In the case of the powerful, other men seem to avoid pointing a finger out of fear of being branded “not one of the boys”, fear of losing access, fear of losing job opportunities, or fear of not being invited into the club, where lavish hospitality is always copious and free. Of course, many are guilty of similar loutish behavior and secretly applaud such antics. After all, men are supposed to act that way, which explains why Berlusconi remains in power for so long.
I’ve heard commentators in the French media complain about harsh treatment in the United States of one of their own, ignoring the fact that they might be complicit in the suffering of many of his victims over the years. Because he felt immune to having his behavior revealed in the French media, perhaps the man felt free to commit the crimes he has been alleged to commit. The sense of entitlement arises out of more than ego. Not surprising, each day reveals new stories about his behavior, which past victims have been afraid to admit.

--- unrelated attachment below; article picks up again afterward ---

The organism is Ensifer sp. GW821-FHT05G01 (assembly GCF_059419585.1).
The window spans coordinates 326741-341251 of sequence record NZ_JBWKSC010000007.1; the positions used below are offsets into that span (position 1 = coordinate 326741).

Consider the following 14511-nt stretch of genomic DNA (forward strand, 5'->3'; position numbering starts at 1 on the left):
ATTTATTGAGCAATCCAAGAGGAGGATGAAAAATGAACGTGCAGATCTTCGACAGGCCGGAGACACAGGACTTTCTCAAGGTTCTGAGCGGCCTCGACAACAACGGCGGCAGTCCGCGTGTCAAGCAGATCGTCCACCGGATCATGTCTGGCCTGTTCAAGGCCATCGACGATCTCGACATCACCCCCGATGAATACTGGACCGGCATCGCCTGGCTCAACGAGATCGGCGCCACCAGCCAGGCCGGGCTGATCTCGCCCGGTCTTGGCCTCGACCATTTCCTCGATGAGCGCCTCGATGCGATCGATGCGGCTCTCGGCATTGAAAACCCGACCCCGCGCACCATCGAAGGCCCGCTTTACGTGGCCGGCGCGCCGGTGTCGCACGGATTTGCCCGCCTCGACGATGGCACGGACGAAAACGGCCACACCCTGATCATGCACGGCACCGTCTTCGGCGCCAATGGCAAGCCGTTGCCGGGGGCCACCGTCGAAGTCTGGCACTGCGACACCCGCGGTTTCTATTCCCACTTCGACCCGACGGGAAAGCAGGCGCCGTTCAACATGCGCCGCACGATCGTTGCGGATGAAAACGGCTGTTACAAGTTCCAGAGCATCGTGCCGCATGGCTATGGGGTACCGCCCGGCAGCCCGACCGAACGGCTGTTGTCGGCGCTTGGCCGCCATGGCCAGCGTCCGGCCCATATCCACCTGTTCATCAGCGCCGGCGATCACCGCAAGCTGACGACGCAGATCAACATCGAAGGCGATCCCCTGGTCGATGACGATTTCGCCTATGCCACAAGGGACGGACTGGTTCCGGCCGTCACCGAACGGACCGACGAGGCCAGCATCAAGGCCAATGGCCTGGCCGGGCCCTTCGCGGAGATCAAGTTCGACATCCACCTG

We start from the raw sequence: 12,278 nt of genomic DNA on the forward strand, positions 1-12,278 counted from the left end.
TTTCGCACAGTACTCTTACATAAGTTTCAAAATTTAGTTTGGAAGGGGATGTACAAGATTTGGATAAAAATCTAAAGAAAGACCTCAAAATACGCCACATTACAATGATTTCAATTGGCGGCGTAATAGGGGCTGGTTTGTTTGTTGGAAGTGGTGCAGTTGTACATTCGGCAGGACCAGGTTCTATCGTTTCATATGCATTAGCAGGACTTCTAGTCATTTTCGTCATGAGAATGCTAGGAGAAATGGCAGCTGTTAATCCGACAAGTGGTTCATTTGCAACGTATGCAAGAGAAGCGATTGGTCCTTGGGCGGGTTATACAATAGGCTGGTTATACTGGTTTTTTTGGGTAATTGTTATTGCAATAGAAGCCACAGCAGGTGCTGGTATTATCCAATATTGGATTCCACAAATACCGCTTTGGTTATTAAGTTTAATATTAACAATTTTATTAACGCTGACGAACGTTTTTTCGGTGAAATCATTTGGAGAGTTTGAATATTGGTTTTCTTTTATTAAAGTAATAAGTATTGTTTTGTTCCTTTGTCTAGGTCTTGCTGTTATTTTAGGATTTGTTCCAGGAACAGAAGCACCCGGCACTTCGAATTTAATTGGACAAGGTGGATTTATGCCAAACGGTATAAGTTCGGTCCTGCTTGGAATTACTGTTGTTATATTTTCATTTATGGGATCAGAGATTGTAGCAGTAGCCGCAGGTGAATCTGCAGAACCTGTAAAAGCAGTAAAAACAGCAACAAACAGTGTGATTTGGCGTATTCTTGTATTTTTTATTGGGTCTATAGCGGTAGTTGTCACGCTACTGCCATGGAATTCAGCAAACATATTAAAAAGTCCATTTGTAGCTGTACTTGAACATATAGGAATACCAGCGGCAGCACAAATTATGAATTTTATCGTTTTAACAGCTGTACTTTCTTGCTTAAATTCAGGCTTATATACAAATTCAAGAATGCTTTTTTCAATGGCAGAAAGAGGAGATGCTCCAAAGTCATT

The United States may have its faults, but at least the weak are permitted to have their day in court, which is hardly possible in France. Still, the weak must be strong...and have a good lawyer...because the tables are turned in a courtroom.
The behavior of these men is difficult for me to understand, because I have never felt the urge to take what was not mine or what was not offered to me...
Prior to writing novels, the author enjoyed a multifaceted career: from decorated combat aviator to advertising professional to global communications director of a major consumer brand. He has traveled the world and met sports, film and television stars, political leaders, and royalty. He graduated from Middlebury College, is married, lives in Germany, and has two grown children.